Each site gets an animal. I always ask for something cute like a lamb or sheep to attract children. China or Tibet get yaks. Kenya gets goats. One year, when I chatted with a "Kenyan" milking a goat at the next site, I found out that he is one of those lead runners at the Boston marathon!! I have two marathon runners in my household so we know who those Kanyans are, and they are pretty famous in the Boston area. I just never expected seeing one milking goats. He traveled from Washington, D.C to volunteer for that weekend.
At the Global Village, the only time when the traffic slows down is when there is a horse show, and Dale Perkins is the mastermind behind it. His horses can actually jump through fire, but my personal favorite is watching a sheep dog chasing chicks or geese.

The place is an example of a well-organized small community. Everyone knows his place and job assignment. There are volunteers who take care of animals at the site and bring them water. Others make sure we take breaks, and whatever they serve for food is all grown on the farm. Once on a hot day, each of us got a yogurt that came with an environmental friendly spoon that looked like plastic, but was actually made of …sugar cane, so you could feel free to throw it on the ground afterwards.

I noticed that the female volunteers at my site often asked pregnant visitors about their due date, and this is not as if they like to use such line to start a conversation … the practical reason behind it is that they need a baby Jesus for their Live Nativity scene.
And each year they need a new one!

Quite intriguing crowd we have up there!

(My great source of information, one of the sites teaches how to use goat manure.)

And I have to tell you, from displaying the Polish flag upside down at the entrance, stocking up on Ukrainian (that passed as Polish) items, a potato stamp to… a real log cabin for us and our display … Heifer came a long way!
And as we learn from them over time (giving examples how to deal with earthy problems, their solutions and future goals), they too are learning something from us as well. Besides introducing the public to Heifer's work in Poland, we teach people about Polish culture, history, customs, and by revealing some interesting facts and contradictions, we are challenging stereotypes.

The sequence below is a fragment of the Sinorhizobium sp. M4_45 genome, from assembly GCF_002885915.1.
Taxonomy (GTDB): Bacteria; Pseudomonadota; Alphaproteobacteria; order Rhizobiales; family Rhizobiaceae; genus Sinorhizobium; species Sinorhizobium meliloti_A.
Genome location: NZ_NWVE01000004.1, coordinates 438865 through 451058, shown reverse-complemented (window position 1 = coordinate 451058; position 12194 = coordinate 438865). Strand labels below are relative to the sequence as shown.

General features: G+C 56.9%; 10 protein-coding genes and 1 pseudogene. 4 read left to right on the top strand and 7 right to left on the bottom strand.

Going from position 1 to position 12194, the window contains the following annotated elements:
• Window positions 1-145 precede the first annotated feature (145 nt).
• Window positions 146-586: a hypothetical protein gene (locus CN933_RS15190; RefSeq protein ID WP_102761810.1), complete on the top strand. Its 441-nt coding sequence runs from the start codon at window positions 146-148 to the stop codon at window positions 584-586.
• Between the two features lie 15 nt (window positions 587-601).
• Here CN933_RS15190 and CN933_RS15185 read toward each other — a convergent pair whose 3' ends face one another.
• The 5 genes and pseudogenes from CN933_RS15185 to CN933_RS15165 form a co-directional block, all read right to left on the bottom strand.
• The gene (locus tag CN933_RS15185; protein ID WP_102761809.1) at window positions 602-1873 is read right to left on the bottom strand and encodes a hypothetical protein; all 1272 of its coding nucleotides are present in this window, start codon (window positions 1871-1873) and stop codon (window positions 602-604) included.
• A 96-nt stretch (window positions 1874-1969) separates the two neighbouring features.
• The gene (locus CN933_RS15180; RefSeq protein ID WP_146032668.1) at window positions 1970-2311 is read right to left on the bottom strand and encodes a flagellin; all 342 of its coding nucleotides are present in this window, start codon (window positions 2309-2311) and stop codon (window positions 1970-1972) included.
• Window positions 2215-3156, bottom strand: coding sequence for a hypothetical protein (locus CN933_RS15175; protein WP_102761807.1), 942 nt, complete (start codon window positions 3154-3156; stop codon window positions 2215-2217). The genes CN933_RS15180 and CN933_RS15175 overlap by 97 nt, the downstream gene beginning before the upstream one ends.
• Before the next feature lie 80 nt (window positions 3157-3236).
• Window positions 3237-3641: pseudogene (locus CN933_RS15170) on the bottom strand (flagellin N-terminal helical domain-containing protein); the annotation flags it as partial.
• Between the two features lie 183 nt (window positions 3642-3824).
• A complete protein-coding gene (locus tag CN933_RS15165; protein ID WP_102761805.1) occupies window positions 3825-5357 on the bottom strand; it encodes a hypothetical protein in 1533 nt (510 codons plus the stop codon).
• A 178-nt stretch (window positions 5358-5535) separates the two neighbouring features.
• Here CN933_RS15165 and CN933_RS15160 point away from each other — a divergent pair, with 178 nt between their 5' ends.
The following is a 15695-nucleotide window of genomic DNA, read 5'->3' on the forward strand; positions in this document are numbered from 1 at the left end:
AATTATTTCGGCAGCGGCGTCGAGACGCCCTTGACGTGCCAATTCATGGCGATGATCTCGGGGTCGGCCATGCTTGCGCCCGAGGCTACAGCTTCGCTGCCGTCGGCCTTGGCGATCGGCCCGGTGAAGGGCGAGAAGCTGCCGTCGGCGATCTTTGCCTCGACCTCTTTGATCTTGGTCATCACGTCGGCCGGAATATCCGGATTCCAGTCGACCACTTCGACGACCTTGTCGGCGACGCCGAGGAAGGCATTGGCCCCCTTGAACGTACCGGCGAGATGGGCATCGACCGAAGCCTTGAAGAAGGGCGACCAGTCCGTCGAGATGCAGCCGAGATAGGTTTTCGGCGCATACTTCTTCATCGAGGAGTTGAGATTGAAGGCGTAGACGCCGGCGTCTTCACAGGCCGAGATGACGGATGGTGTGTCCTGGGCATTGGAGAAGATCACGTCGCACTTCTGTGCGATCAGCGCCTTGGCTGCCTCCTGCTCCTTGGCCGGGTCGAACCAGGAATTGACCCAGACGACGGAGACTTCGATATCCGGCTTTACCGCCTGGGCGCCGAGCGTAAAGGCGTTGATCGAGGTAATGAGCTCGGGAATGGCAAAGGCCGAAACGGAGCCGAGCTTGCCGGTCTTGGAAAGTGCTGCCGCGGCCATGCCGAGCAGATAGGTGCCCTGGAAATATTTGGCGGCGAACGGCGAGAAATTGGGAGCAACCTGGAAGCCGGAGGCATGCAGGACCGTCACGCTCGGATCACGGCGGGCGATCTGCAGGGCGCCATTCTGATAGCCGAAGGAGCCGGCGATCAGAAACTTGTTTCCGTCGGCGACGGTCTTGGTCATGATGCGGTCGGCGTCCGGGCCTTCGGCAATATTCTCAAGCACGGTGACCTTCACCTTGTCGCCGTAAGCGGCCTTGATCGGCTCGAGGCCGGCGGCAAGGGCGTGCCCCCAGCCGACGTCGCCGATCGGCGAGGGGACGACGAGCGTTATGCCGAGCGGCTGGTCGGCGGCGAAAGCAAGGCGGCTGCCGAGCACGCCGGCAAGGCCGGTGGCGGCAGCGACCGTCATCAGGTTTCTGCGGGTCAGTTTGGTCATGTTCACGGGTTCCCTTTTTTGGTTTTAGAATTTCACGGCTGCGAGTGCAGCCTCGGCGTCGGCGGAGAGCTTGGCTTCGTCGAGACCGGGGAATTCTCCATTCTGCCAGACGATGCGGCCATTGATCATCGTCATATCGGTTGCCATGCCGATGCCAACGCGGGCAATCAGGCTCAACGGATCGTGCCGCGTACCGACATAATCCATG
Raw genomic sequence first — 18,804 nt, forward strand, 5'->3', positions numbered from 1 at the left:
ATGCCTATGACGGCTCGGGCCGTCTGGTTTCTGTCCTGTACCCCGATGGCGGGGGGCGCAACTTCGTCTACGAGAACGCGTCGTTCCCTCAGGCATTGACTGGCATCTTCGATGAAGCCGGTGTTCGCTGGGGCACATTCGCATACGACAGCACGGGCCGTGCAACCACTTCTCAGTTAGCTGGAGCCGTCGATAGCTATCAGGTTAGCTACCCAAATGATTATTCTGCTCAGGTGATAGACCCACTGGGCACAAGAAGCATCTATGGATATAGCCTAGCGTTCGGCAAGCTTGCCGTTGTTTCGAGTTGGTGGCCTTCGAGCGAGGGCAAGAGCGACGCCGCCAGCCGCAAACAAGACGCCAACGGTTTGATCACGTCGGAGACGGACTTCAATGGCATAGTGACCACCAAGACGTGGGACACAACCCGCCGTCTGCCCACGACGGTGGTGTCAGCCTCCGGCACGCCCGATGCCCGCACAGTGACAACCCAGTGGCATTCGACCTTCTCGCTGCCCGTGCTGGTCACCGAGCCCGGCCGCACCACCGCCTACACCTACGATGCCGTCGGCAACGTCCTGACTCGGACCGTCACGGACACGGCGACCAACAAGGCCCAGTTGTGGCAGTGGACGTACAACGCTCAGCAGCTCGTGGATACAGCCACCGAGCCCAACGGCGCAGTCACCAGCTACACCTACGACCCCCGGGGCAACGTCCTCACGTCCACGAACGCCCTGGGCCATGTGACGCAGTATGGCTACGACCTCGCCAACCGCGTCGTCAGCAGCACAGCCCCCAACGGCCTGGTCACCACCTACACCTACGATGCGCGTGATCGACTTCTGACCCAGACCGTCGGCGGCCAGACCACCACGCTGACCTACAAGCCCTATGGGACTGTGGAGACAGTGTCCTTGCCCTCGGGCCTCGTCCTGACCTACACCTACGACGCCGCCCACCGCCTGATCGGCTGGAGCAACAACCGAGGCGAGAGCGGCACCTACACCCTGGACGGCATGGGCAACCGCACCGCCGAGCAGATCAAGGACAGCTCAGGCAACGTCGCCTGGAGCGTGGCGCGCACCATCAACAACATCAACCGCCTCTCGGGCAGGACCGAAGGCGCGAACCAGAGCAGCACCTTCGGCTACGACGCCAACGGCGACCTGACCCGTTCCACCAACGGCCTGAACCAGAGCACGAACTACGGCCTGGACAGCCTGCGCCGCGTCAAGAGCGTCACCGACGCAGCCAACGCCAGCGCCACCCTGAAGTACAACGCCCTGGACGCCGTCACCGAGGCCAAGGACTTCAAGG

In my harvest basket, among other products, I display original 100% rye bread, horseradish, buckwheat, pickles in brine, carrot and blackcurrant juices, plum marmalade, but also unknown in the US, Polish beer or mead.
Poles are often known as meat and potato kind of people, so I have fun talking about fish and the variety of fish served on Polish tables. It makes sense having access to the Baltic sea (a chance to compare to our own …Cape Cod) and Mazury / The Land of Thousand Lakes (a chance to invite young visitors for kayaking, which is very popular in Poland). Smoked eel also makes a list…

When presenting Christmas, we concentrate on why it is so important to Polish Americans to share the same traditions. We explain it through Poland's tragic history, partitions, invasions, and occupation. How millions of Poles were dislocated all over the world. It is incredibly important for all of us to know that at the same time, all of us sit down and, pretty much, celebrate Christmas the same way - it's a bonding experience.

And here comes a chance to tell people that the fact that we still speak Polish is a miracle, because for previous generations, the language was forbidden and German or Russian was imposed upon us. It was up to the parents to teach their children their native language ... and so on.

Here I can talk about how the Italian Princess Bona married a Polish king and brought cabbage and cauliflower to Poland. Or I can give a whole new meaning to "kielbasa" when talking about its Hebrew origins (Kol Basar).

Stuff like this seems to be very amusing. 99% do not know much, a few know some, but do not know why, and if I could be the link between … the pleasure is all mine.

I call it an "adjustment" to the existing profile of Poles.
An oversized picture of "Lajkonik (a Turkish horseman entertaining tourists in the Krakow market square) gets attention and gives me a chance to talk about…invasions, King Jan III Sobieski, battle of Vienna, coffee beans, etc..

My approach is working as we are told over and over that our display was again, a huge hit.